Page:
Luckily, Eva came in at that moment, rescuing Anne from having to try to continue this conversation on her own.

She greeted Anne with a hug. "Very good job on the miracle today, my dear Saintess. I thought this one was especially inspiring. And Prince Agis," Eva curtsied respectfully. "I'm pleased to see you here. I have much to discuss with you. My sources have told me some interesting information about the Empire's movements on the eastern outskirts of the Sacred Forest."

"Out with it, then," said Agis.

"Not here," said Eva. "Saintess Anne doesn't need to hear us ramble on about military strategy. We should let her rest. Meet me at the forest's edge in half an hour."

"Fine. Farewell, sister." Agis nodded towards Anne before jumping backwards out of the window and disappearing into the night. Anne was almost surprised he hadn't done a backflip just to show off.

"Wait," said Anne. "Didn't you say you wanted to speak with me privately tonight? What did you want to talk to me about if not rebellion stuff?"

"My dear Saintess," said Eva, taking one of Anne's hands and smiling kindly at her. "I merely wanted to remind you that the Summer Ball is only a week away. Starting tomorrow we'll be practicing etiquette and dance together so you can be fully prepared. The fate of the rebellion depends on you finding us some high-ranking allies at the ball. That's all you need to focus on. You don't need to trouble yourself with military matters. And you should go to sleep early today. I know performing miracles takes a lot out of you and you haven't been well lately. You need to regain your full strength as soon as possible. "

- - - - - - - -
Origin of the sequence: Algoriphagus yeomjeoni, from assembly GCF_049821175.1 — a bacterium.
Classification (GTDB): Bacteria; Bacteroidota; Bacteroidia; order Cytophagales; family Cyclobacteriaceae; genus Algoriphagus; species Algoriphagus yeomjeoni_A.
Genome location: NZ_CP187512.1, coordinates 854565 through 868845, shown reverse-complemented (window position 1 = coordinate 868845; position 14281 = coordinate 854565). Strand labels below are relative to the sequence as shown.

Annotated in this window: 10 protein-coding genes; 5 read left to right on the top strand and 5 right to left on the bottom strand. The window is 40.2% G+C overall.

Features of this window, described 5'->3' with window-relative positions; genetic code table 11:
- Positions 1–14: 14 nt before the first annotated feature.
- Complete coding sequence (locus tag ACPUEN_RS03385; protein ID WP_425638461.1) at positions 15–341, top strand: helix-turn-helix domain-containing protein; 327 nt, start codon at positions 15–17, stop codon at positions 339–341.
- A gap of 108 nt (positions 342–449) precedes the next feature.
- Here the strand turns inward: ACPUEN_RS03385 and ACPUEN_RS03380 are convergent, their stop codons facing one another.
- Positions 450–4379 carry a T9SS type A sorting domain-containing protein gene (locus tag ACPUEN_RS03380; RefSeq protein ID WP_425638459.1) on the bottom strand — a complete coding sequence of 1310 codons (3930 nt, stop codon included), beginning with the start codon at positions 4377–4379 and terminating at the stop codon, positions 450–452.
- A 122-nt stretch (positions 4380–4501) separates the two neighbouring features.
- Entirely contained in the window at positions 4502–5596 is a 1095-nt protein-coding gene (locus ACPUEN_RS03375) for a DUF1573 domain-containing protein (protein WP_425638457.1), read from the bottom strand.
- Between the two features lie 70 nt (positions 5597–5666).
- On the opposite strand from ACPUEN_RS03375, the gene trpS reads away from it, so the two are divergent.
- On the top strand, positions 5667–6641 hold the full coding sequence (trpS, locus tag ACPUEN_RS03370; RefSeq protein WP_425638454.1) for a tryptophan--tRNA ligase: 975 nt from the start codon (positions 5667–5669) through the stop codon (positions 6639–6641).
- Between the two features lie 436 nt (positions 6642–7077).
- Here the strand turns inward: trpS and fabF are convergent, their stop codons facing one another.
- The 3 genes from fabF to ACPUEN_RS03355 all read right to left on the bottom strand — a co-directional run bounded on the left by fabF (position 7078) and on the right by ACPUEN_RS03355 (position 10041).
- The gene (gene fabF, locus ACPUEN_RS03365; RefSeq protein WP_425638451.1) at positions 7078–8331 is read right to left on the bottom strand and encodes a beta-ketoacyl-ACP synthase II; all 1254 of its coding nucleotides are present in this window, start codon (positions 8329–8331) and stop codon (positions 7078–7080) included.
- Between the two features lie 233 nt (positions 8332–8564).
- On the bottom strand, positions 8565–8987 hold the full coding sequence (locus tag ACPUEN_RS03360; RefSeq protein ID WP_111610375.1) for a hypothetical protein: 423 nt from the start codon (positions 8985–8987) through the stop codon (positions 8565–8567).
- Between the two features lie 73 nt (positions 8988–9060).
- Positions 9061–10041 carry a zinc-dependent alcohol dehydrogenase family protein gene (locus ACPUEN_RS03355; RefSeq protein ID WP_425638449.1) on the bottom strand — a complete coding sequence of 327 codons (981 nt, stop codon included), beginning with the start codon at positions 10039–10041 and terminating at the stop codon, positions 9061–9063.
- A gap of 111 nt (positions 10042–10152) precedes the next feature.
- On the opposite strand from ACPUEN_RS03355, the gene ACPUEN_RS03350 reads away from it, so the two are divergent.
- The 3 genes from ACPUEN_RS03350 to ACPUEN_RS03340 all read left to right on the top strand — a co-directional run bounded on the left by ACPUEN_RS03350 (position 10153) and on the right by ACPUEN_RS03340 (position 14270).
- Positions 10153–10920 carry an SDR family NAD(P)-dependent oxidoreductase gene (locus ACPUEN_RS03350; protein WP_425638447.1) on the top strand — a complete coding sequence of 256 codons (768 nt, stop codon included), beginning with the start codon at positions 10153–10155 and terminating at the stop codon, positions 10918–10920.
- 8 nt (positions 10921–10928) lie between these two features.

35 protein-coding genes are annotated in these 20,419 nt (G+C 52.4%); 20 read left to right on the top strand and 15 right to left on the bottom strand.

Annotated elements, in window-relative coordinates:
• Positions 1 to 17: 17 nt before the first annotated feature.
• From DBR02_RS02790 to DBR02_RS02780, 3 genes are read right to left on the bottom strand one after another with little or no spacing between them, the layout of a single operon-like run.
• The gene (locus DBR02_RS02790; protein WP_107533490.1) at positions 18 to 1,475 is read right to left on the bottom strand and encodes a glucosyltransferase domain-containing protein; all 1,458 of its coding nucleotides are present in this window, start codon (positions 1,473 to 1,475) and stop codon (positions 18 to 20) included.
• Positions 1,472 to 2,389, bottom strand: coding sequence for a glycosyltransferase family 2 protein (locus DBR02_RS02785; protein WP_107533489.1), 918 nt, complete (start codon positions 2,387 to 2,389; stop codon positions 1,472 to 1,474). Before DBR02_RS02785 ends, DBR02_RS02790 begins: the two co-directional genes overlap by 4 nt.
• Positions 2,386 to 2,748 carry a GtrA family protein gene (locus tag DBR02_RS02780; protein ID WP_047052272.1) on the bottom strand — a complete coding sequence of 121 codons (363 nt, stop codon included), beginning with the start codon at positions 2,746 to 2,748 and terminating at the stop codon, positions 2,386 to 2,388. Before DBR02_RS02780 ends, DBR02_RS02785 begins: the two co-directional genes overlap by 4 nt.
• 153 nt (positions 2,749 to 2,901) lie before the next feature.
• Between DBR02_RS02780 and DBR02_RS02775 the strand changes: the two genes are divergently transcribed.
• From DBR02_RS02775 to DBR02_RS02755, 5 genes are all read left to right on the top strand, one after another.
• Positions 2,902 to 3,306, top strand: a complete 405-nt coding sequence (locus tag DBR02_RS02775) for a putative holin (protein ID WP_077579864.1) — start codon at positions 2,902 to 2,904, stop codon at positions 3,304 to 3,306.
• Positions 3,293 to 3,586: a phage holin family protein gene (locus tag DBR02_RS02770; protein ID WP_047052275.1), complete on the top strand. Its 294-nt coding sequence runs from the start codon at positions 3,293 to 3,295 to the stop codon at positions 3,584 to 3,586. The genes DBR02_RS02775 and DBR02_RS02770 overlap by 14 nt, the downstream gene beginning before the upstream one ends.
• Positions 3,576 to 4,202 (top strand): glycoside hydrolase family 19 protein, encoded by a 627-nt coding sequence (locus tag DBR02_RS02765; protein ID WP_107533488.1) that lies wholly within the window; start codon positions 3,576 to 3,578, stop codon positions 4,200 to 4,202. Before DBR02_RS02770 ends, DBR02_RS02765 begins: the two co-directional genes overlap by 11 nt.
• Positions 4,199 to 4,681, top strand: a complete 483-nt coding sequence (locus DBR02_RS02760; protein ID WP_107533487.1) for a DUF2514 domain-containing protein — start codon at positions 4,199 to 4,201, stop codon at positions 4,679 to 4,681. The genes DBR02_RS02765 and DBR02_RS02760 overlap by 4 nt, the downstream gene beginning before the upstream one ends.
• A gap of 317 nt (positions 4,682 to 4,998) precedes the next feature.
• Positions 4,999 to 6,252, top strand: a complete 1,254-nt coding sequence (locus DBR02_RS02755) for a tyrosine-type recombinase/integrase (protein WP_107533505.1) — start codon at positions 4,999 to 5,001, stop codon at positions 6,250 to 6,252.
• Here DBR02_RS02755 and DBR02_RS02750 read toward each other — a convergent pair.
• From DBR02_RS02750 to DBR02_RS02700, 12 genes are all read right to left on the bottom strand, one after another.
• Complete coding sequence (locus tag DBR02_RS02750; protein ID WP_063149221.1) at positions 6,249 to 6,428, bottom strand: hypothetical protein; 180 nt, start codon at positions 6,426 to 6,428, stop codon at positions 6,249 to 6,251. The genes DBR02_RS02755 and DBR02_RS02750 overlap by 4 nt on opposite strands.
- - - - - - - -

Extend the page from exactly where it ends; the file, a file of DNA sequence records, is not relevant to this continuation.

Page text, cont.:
After Eva left, Anne collapsed on her bed. If Anne was supposed to be the main character, why was she left out of all the important conversations? I mean, Anne had been deliberately trying to avoid talk of the rebellion, but it still seemed strange. Had it been like that in the book? Perhaps the original Anne had been too preoccupied by her own personal problems to notice. Oh, well. At least the bed was comfortable. She fell asleep quickly.

The next few days were not comfortable at all. In fact, Anne was starting to wonder why she'd ever thought her life here would be comfortable or pleasant. Every day she still had to deal with the incessant hair brushing and dull saintess duties, and on top of that she now had etiquette and dance lessons with Eva in the evenings. For the life of her, she couldn't remember any of the etiquette rules, and she was so uncoordinated she kept stumbling through all the dances and almost hurting herself and Eva.

And if all of that wasn't bad enough, the chef was now refusing to make any pastries for her, claiming it was Eva's instructions.

When Anne confronted Eva about it, Eva adopted a placating face and said, "My dear Saintess, you know I think you're perfect and adorable just the way you are. But your ball gown has already been made and I'd never forgive myself if you weren't able to fit into it by the day of the ball. You can eat all the pastries you want the day after the ball."